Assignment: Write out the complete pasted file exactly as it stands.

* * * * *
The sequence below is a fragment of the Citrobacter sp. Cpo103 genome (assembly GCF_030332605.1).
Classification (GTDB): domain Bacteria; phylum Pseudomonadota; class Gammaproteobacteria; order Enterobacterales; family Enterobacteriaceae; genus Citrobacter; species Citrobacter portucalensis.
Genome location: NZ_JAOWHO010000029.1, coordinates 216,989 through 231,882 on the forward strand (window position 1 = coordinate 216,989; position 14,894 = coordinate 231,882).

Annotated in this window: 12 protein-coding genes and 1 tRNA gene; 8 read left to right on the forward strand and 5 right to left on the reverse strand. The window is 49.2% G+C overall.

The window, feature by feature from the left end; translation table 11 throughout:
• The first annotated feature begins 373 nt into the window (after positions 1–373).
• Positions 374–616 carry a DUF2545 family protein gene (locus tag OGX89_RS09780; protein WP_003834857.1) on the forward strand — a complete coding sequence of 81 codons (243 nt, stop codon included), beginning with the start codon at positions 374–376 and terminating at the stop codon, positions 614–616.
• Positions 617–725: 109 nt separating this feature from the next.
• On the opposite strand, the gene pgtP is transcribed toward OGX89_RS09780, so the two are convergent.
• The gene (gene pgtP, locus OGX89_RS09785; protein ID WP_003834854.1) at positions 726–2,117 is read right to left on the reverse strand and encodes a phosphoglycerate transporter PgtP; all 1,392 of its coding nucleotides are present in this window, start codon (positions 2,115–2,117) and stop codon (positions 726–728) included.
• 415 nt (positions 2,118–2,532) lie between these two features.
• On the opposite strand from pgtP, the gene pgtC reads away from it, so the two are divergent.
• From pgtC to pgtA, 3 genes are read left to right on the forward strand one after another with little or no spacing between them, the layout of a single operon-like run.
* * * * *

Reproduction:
The sequence below is a fragment of the Citrobacter sp. Cpo103 genome (assembly GCF_030332605.1).
Classification (GTDB): domain Bacteria; phylum Pseudomonadota; class Gammaproteobacteria; order Enterobacterales; family Enterobacteriaceae; genus Citrobacter; species Citrobacter portucalensis.
Genome location: NZ_JAOWHO010000029.1, coordinates 216,989 through 231,882 on the forward strand (window position 1 = coordinate 216,989; position 14,894 = coordinate 231,882).

Annotated in this window: 12 protein-coding genes and 1 tRNA gene; 8 read left to right on the forward strand and 5 right to left on the reverse strand. The window is 49.2% G+C overall.

The window, feature by feature from the left end; translation table 11 throughout:
• The first annotated feature begins 373 nt into the window (after positions 1–373).
• Positions 374–616 carry a DUF2545 family protein gene (locus tag OGX89_RS09780; protein WP_003834857.1) on the forward strand — a complete coding sequence of 81 codons (243 nt, stop codon included), beginning with the start codon at positions 374–376 and terminating at the stop codon, positions 614–616.
• Positions 617–725: 109 nt separating this feature from the next.
• On the opposite strand, the gene pgtP is transcribed toward OGX89_RS09780, so the two are convergent.
• The gene (gene pgtP, locus OGX89_RS09785; protein ID WP_003834854.1) at positions 726–2,117 is read right to left on the reverse strand and encodes a phosphoglycerate transporter PgtP; all 1,392 of its coding nucleotides are present in this window, start codon (positions 2,115–2,117) and stop codon (positions 726–728) included.
• 415 nt (positions 2,118–2,532) lie between these two features.
• On the opposite strand from pgtP, the gene pgtC reads away from it, so the two are divergent.
• From pgtC to pgtA, 3 genes are read left to right on the forward strand one after another with little or no spacing between them, the layout of a single operon-like run.